This short word [fear] somehow touches everything aspect of our lives. It was an evil and corroding thread: the fabric of our existence was shot through with it. It set in motion trains of circumstances which brought us misfortune that we felt we didn’t deserve. …. We reviewed our fears thoroughly. We put them on paper, even though we had no resentment in connection with them.
Our conduct around sex (AA BB p. 69)
    We do not want to be the arbiter of anyone’s sex conduct. We all have sex problems. We’d hardly be human if we didn’t. What can we do about them? …. Whom had we hurt?

We reviewed our own conduct over the years past. Where had we been selfish, dishonest, or inconsiderate? Whom had we hurt? Did we unjustifiably arouse jealousy, suspicion or bitterness?

Once we have the list of what our resentments, fears and concerns around sex conduct are, we will go back and annotate it in the second column. Next to each item in the first column write this in the second column:

AA BB p 64 -- about resentments

    We asked ourselves why were were angry. In most cases we found that our self-esteem, our pocketbooks, our ambitions, our personal relationships (including sex) were hurt or threatened. Se we were sore. We were “burned up.”

Write the briefest description you can about why you resent what you resent. This only needs to make it clear to yourself why you put whatever it was on your list. This is only for you. Go down the list and do this for each thing you wrote. When I wrote that I resented my mother in my first column, I wrote in my second column, I wrote that she loved booze more than me.

AA BB p. 68 -- about fears

    We asked ourselves why we had them. Wasn’t it because self-reliance failed us? Self-reliance was good as far as it went, but it didn’t go far enough. Some of us once had great self-confidence, but it didn’t fully solve the fear problem, or any other.
Write the briefest reason you can about why your have the fears you have.

AA BB p. 69 About sex conduct. For each person on the list, we answer this question:
    We reviewed our own conduct over the years past. Where had we been selfish, dishonest, or inconsiderate?

Likewise, we do a third column. Here we get into the language of the 1930s. We are asked how we are injured by these things we have. The BB talks about specific injuries, in the language of the 1930s:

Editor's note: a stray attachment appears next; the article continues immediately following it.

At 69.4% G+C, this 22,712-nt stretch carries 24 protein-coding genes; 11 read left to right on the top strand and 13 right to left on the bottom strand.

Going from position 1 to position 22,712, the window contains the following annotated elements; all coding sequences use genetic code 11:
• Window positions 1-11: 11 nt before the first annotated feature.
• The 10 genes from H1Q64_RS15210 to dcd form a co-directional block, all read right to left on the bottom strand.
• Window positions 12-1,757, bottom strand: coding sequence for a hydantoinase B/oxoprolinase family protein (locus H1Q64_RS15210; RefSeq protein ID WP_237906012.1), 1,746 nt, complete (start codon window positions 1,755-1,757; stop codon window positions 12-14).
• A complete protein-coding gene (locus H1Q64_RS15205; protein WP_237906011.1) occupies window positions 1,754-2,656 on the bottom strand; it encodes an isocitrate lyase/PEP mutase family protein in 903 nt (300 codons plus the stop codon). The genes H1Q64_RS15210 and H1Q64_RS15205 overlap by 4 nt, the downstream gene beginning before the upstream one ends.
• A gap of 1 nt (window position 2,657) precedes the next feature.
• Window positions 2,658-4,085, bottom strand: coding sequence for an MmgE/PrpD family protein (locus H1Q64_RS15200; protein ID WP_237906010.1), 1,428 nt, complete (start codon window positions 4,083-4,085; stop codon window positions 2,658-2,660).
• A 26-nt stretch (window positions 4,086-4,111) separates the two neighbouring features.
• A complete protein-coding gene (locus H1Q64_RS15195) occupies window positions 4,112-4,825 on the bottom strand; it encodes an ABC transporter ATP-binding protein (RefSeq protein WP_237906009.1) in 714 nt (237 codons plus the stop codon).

AA BB p. 65
On our grudge list we set opposite each name our injuries. Was it our self - esteem, our security, our ambitions our personal, or sex relations, which had been interfered with?

The Big Book authors asked us to take a look at which of our basic instincts had been hurt . These are pretty well defined in the AA 12 & 12, step 4. If you aren’t sure what each means, then all of Step 4. I think I want to point out that this is a check list -- just head your columns with those titles -- self esteem, security, ambitions, sex relationships and put a check in the column if you’ve been harmed in that area -- remember this in an inventory, not a long story of our lives. Just a check mark!

Self esteem is the obvious -- what do I think of myself, is that what was hurt by this resentment, fear, etc. Personal relationships -- expand that to include our relationships with other people, but also with the world in general. Ambitions-- were are plans for future harmed. I know I had to spend some time with that one; that’s where ‘shoulds’ entered in for me. (I should be able to have some particular sort of relationship with my mother, but her alcoholism kept it from being that way)

Consider both material security (things to do with money, etc.), and emotional security (your sense of well being). This was the big one for me -- I was able to take care of myself materially, but as I went through my step 4 inventory, I found that almost everything affected my sense well being-- and that’s still my “go to” hurt, for sure. Also consider ambitions here -- have your plans for your future for material or emotional security been harmed?

When I did my inventory and had to decide if my sex instincts were hurt, I judged this by asking myself if the hurt had involved my ability to form intimate relationships with others.

On our Fear inventory, see AA p 68
Perhaps there is a better way - we think so. For we are now on a different basis; the basis of trusting and relying upon God. We trust infinite God rather than our finite selves.

On your fear inventory, all you need to do is ask yourself if, when you experience, your fears, had you trusted your higher power, or purpose, or were you working with your own self will? Then note if your own self-will worked? I have been afraid of flying for years. On a recent, really turbulent and ultimately diverted flight, I sat in terror, but then I finally experienced a gut-level knowledge that there was absolutely nothing I could do in that moment but trust that it would be OK. My fear had me completely tense, cutting off the circulation in my husband’s hand, and so on -- as soon as I turned my will to my concept of a higher power -- the higher purpose of love and service -- and began to chat with the mom and her little girl behind us, hopefully distracting them, -- did my sense of terror simply leave me. My self will and selfishness didn’t work. My higher purpose did.

On your sex conduct inventory, see p.70
We reviewed our own conduct over the years past. Where had we been selfish, dishonest, or inconsiderate? Whom had we hurt? Did we unjustifiably arouse jealousy, suspicion or bitterness? Where were we at fault, what should we have done instead? We got this all down on paper and looked at it.

This changes a little bit; it isn’t asking us what was done to us, but to check off what we might have done to others. So in your third column, check of if you unjustifiably made others jealous, suspicious or bitter, Note next to your checks, what you might have done better?